(Lykathea points out that we ate not long before doing this conjuration, so we might be "heavier" and more grounded, hence the difficulty in getting him to appear. I suspect it also has something to do with Asmiel's mercurial nature: being brought to solid and tangible appearance is antithetical to his element).

I asked him for assistance in writing my book in progress (The New Orleans Voodoo Handbook) and in getting my poppy manuscript (Papaver somniferum: the Most Dangerous Ally). Lykathea asked him for assistance in her educational goals. After we made our requests we gave the License to Depart: he vanished quickly. A few minutes later Lykathea noticed that the sunlight filtering into the room was flickering and shimmering rather like Asmiel, so he appears to have stayed around for a bit.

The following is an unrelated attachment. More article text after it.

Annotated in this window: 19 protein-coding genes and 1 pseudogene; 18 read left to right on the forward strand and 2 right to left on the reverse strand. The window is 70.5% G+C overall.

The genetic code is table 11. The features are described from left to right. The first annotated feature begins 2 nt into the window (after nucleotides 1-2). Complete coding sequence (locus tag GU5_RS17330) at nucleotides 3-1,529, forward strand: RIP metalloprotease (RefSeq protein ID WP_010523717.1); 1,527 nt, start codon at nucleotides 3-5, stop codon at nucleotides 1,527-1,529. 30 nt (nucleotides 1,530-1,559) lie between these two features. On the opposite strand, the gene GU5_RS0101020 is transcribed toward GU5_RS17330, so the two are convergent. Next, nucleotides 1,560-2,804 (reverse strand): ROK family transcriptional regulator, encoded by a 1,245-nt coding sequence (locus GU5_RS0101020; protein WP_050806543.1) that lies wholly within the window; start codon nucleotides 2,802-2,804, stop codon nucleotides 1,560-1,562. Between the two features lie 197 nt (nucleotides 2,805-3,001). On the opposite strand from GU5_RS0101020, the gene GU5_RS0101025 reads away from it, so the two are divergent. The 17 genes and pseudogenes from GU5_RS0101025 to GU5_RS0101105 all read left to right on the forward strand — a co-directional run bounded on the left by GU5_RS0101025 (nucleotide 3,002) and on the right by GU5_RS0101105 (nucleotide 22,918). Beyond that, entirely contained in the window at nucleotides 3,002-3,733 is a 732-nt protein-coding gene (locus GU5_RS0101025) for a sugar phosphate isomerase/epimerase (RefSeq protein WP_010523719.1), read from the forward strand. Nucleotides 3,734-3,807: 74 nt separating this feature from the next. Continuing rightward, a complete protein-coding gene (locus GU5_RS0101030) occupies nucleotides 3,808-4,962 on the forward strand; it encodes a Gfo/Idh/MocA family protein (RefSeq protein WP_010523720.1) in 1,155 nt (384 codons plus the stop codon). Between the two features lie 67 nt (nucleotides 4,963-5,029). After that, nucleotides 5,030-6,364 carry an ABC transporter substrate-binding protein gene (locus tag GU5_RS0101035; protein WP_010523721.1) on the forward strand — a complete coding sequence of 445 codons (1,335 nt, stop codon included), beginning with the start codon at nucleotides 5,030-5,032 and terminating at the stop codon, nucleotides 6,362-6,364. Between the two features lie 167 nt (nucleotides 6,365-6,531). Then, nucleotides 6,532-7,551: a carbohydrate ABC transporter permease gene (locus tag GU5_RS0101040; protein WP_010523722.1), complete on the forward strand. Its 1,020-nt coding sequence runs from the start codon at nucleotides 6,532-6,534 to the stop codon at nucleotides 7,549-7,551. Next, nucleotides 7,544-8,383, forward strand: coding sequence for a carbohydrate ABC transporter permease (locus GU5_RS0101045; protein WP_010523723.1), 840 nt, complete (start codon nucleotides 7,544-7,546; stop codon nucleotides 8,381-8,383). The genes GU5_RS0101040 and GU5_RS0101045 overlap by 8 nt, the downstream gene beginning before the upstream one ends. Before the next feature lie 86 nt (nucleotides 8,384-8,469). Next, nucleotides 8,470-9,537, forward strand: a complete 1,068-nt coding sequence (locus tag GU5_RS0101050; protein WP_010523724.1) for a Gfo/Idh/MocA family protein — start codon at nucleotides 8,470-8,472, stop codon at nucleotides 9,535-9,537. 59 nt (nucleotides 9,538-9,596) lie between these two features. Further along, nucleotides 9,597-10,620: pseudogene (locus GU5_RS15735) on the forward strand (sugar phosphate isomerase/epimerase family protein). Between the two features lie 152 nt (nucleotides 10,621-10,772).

Notes from an Angelic Working: 1

Record of an Evocation using the Lemegeton: Ars Paulina
October 11, 2009: 7:05 a.m.

We open with Lykathea doing the LBRP. Afterwards we begin the Invocation to Samael, ruler of the first hour of the day under the Legemeton. This is followed with the Conjuration of Ameniel, the Solar duke who rules over this day: the conjuration is repeated three times until his presence is clearly felt.

Both of us get an impression of a large golden winged figure. Ameniel appears to me as a golden man with intensely bright eyes, as if the sun is glowing from them. He is moving very quickly around the circle: Lykathea, who is skrying in the mirror and gets a very similar impression. We make our requests, which are within the solar sphere: greater self-confidence, prosperity, that our paths be lit and our enemies dispersed as day disperses night, & c. Both of us get an overwhelming impression at the same time that our petitions have been heard and answered. Lykathea recites the License to Depart.

Tuesday, September 29, 2009

Interactions Between Different African Diaspora Faiths: Mixing, Matching, and Mingling